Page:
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Kick-Ass (With Exclusive Interchangeable Art Cards)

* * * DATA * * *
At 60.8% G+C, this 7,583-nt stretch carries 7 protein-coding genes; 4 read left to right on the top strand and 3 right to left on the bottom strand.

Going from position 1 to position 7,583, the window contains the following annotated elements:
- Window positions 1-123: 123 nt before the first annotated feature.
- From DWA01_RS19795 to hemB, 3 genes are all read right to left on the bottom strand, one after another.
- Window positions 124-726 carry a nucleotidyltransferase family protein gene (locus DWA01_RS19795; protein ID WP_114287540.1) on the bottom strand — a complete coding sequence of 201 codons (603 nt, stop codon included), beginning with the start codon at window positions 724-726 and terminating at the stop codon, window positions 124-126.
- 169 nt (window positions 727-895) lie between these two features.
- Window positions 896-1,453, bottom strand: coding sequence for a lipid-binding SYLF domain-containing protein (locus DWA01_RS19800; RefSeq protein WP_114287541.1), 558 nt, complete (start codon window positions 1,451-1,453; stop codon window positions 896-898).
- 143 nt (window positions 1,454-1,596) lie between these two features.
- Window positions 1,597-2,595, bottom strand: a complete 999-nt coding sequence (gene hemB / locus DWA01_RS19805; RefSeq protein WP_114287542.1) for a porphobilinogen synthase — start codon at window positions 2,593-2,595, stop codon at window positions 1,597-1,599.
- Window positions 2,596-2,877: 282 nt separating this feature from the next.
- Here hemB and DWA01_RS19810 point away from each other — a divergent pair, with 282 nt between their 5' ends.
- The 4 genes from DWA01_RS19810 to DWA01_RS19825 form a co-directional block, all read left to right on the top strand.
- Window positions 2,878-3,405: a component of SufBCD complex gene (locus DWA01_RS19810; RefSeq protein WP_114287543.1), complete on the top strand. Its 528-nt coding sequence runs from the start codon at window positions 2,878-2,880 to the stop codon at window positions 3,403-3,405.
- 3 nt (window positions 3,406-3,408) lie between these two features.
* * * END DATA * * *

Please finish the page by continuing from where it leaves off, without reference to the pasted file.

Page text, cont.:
When I saw Kick Ass at the cinema, I found myself enjoying almost every minute, and I was left with a feeling that made me want to go back and experience it all over again. It's not the most believable story, and often has moments where it feels like it's existence was merely to shock the audience and push the bar, but thankfully, it was written and directed so well that it turned out to be so much more.So of course, I was thoroughly looking forward to it's DVD release, and even more excited when I saw that Play.com had their own special edition of it. Upon arrival of the DVD, I felt slightly disappointed. The concept is a good one - what you receive is a cardboard sleeve with a hole in the front. In this hole, you can see the image of one of the interchangeable art cards, which fit snugly alongside the DVD itself in the sleeve. Sadly, the manufacture quality of the sleeve wasn't that great a quality, and the texture of the cardboard looks as though it would be easy to see scratch marks, since printing imperfections can also be clearly seen. I may sound nitpicky here, but the way the box is folded also leaves some clear imperfections, as does the cutting of the side of each of the art cards, and the hole in the front of the box, which also have a couple of small tears. Since the art cards already snazz the box up, it would've been nice to have the standard box art for the DVD itself, at least as a reversible sleeve, but the cover art is the same as the one on the art cards, which seems a little pointless to me.Another disappointing aspect about the DVD is the special features on offer, of which comprise of a featurette and a commentary. In comparison to the 17.99 version which includes not only further special features, but also a copy of the film on Blu Ray, the amount of special features on offer here are a big disappointment.All in all, the quality of the box and special features on offer don't do the film justice, and instead serve as a very small compliment to the movie, which, on it's own, is one of the best films this year.